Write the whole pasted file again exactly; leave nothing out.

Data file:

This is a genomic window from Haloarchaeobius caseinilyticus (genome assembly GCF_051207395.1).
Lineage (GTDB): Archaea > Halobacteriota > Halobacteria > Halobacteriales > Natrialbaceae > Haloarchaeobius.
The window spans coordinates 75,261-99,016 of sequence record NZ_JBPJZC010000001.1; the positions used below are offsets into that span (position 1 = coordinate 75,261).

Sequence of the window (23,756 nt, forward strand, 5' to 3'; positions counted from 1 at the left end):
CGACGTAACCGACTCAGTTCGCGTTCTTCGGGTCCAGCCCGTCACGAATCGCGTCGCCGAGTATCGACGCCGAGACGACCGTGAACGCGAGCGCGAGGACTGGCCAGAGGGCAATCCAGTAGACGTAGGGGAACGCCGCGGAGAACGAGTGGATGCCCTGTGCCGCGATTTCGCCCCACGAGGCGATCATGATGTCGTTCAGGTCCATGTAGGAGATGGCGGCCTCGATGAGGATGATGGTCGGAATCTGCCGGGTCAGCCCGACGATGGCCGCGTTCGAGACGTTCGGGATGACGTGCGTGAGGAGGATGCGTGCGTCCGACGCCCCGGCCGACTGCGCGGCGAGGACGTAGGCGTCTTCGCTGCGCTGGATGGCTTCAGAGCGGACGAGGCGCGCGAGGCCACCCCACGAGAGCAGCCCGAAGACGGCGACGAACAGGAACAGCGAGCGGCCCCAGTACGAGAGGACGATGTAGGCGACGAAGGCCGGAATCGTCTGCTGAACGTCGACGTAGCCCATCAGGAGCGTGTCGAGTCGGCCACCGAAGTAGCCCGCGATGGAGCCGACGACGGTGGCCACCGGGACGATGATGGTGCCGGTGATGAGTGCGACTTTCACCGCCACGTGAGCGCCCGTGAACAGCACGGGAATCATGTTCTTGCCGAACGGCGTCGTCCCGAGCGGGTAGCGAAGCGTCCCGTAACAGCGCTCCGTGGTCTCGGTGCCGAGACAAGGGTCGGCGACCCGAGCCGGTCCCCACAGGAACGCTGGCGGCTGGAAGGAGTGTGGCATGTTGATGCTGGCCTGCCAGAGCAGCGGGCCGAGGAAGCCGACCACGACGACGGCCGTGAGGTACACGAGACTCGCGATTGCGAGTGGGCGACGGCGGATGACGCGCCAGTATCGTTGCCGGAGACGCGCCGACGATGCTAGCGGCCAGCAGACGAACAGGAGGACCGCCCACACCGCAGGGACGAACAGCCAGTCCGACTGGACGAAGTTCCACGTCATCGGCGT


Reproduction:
This is a genomic window from Haloarchaeobius caseinilyticus (genome assembly GCF_051207395.1).
Lineage (GTDB): Archaea > Halobacteriota > Halobacteria > Halobacteriales > Natrialbaceae > Haloarchaeobius.
The window spans coordinates 75,261-99,016 of sequence record NZ_JBPJZC010000001.1; the positions used below are offsets into that span (position 1 = coordinate 75,261).

Sequence of the window (23,756 nt, forward strand, 5' to 3'; positions counted from 1 at the left end):
CGACGTAACCGACTCAGTTCGCGTTCTTCGGGTCCAGCCCGTCACGAATCGCGTCGCCGAGTATCGACGCCGAGACGACCGTGAACGCGAGCGCGAGGACTGGCCAGAGGGCAATCCAGTAGACGTAGGGGAACGCCGCGGAGAACGAGTGGATGCCCTGTGCCGCGATTTCGCCCCACGAGGCGATCATGATGTCGTTCAGGTCCATGTAGGAGATGGCGGCCTCGATGAGGATGATGGTCGGAATCTGCCGGGTCAGCCCGACGATGGCCGCGTTCGAGACGTTCGGGATGACGTGCGTGAGGAGGATGCGTGCGTCCGACGCCCCGGCCGACTGCGCGGCGAGGACGTAGGCGTCTTCGCTGCGCTGGATGGCTTCAGAGCGGACGAGGCGCGCGAGGCCACCCCACGAGAGCAGCCCGAAGACGGCGACGAACAGGAACAGCGAGCGGCCCCAGTACGAGAGGACGATGTAGGCGACGAAGGCCGGAATCGTCTGCTGAACGTCGACGTAGCCCATCAGGAGCGTGTCGAGTCGGCCACCGAAGTAGCCCGCGATGGAGCCGACGACGGTGGCCACCGGGACGATGATGGTGCCGGTGATGAGTGCGACTTTCACCGCCACGTGAGCGCCCGTGAACAGCACGGGAATCATGTTCTTGCCGAACGGCGTCGTCCCGAGCGGGTAGCGAAGCGTCCCGTAACAGCGCTCCGTGGTCTCGGTGCCGAGACAAGGGTCGGCGACCCGAGCCGGTCCCCACAGGAACGCTGGCGGCTGGAAGGAGTGTGGCATGTTGATGCTGGCCTGCCAGAGCAGCGGGCCGAGGAAGCCGACCACGACGACGGCCGTGAGGTACACGAGACTCGCGATTGCGAGTGGGCGACGGCGGATGACGCGCCAGTATCGTTGCCGGAGACGCGCCGACGATGCTAGCGGCCAGCAGACGAACAGGAGGACCGCCCACACCGCAGGGACGAACAGCCAGTCCGACTGGACGAAGTTCCACGTCATCGGCGT